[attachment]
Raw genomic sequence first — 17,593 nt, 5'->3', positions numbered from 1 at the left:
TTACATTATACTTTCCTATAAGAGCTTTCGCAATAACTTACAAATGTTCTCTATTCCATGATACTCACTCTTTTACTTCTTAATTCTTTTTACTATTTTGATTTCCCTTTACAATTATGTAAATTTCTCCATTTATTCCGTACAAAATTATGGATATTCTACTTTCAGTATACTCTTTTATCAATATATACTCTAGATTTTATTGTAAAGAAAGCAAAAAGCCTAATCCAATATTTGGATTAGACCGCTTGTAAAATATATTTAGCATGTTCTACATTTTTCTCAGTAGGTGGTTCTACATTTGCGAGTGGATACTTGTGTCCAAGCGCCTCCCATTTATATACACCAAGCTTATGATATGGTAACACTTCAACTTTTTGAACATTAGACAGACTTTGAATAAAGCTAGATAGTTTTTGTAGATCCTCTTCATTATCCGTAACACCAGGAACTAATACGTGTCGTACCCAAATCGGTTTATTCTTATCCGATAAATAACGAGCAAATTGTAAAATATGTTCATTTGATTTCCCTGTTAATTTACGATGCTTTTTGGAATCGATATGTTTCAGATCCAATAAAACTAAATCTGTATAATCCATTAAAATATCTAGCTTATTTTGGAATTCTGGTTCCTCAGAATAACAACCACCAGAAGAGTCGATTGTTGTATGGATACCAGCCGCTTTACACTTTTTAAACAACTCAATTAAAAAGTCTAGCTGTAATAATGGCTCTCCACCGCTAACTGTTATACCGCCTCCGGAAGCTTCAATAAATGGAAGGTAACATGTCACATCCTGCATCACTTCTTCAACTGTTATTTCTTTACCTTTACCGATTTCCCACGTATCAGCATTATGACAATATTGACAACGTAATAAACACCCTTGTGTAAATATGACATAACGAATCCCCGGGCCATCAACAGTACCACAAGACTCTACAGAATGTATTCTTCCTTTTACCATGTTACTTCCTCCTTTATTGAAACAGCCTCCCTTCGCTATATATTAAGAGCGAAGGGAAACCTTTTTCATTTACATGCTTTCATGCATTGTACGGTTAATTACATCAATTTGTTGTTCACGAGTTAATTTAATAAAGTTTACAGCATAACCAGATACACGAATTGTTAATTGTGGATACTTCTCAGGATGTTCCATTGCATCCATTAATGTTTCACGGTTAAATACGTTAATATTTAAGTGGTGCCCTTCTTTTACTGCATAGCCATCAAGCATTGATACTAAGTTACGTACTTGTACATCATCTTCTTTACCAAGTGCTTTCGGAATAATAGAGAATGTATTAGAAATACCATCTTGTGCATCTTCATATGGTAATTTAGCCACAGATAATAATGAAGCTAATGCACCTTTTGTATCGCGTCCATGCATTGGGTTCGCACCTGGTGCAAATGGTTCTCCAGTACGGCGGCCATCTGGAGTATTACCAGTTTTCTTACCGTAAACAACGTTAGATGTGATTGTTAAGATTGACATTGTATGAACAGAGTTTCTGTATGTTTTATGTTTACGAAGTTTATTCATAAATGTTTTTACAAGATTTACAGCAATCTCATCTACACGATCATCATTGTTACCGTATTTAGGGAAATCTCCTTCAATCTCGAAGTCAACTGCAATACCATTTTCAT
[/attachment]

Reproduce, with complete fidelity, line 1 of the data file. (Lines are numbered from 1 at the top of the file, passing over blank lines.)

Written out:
Raw genomic sequence first — 17,593 nt, 5'->3', positions numbered from 1 at the left: